If you don't have dual pane windows, you may be able to retrofit with insulated RV windows. Or, you can add insulated curtains. Keep them closed at night to trap in warm air. For a Class A or Class C motorhome, an insulated curtain made to separate the cockpit from the living area will reduce the amount of cabin space you need to heat, saving propane or electricity.
A low-cost solution is to cover your windows on the inside with foil-backed foam insulation, available at most home improvement stores. Lightweight and easy to cut, you can attach hook-and-loop fasteners to the window frame and the insulation to hold them in place. Also available is a window insulating film that reportedly reduces condensation and stops heat loss.
Most RVs have roof vents or skylights, ideal places for heat to leak out. Seal off these spots by installing RV vent cushions, which fit securely into most standard-size vents simply by pushing them up into position. If you're handy, you can also make custom-size vent cushions out of thick foam padding, available at home improvement or fabric stores.
Stabilizing jacks can freeze to paved or concrete pads, so place blocks of wood beneath them. This way, you can raise the jacks, drive forward, and then free the blocks with ice melt, a hammer and a chisel. Or, just leave the blocks and get replacements later.
The refrigerant in a propane or electric refrigerator is a solution of hydrogen gas, ammonia, distilled water and sodium carbonate, all under 200 PSI pressure. When outside temperatures drop below 20 degrees Fahrenheit, this liquid may turn to a gel that can plug the refrigeration system's coils permanently.
To help avoid this, remove the outside refrigerator access cover and apply duct tape over the top two out of three vent slots. Do this on the inside of the cover to prevent leaving adhesive on the outside when removing the tape. An easier alternative is to insert round half-inch pipe insulation in the top two slots from the outside.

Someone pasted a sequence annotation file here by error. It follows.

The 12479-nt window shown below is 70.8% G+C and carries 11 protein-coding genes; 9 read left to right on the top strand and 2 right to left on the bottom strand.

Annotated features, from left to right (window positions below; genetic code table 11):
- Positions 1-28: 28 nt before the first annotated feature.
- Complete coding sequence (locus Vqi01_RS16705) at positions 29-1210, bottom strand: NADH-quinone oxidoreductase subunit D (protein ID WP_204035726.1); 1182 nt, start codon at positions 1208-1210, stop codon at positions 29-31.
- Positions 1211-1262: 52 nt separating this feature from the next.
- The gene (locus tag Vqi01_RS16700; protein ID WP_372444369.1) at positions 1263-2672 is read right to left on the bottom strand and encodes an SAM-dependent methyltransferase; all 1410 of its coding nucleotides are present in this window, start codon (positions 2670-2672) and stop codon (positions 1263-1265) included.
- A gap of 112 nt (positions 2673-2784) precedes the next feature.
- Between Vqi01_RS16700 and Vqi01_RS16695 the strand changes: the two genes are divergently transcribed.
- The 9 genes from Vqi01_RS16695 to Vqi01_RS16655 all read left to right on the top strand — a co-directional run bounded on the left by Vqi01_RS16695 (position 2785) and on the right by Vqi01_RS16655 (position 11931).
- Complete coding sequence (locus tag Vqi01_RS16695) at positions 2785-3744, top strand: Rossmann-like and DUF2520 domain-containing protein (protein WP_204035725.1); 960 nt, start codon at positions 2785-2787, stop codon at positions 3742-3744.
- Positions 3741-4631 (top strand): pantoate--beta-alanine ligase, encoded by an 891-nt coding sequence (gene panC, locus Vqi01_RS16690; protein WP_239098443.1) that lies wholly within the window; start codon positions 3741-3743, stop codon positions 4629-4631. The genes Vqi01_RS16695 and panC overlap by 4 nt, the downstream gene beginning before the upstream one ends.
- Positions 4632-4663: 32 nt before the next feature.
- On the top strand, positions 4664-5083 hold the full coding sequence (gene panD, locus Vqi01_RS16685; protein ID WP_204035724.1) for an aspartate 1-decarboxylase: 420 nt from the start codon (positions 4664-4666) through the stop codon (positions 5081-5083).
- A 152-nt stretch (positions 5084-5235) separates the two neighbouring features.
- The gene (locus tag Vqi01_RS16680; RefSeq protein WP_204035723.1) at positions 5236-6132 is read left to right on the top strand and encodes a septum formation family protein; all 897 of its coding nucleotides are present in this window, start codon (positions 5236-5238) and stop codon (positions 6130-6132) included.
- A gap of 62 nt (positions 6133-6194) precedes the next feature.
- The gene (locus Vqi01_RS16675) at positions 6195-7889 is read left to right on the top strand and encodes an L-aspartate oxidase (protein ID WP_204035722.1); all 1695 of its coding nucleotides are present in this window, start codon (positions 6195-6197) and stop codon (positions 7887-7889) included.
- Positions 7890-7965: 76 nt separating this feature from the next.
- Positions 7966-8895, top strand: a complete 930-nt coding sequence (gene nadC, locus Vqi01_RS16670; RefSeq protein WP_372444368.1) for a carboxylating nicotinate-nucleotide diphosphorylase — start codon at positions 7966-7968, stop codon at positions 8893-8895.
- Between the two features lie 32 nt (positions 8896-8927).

In extremely cold weather, it may be necessary to place a small space heater in the compartment, set on low. Make sure that the heater is not near any flammable surfaces.
Many RV builders do not insulate or heat the ice maker water line. If this is your situation either drain the water line, insulate it, or wrap it with heater tape.
Test the furnace before you hit the road. Clean the furnace area using compressed air or a soft brush to remove all dust, debris and insects. If your RV has only a heat pump or heat fins, consider an additional heat source as these systems don't work well when the outside temperature drops below 40 degrees Fahrenheit.
If you don't want to run the furnace, portable electric space heaters can make a real difference in staying warm, as can a catalytic heater--just be sure that a window or vent is open a crack for ventilation.
And be aware that interior heat and moisture from your breath and a catalytic heater can create condensation in your RV. An electric dehumidifier, if you're plugged in, or a container of moisture absorbent will remove dampness from the air and help prevent corrosion, mold and mildew.
If you use propane to heat your rig, it's likely to last only a few days in really cold weather. Make sure that a propane refill station is nearby and open, or bring a couple of extra tanks with you, safely secured for travel.
Some campgrounds offer propane bottles for rent. Call ahead to find out.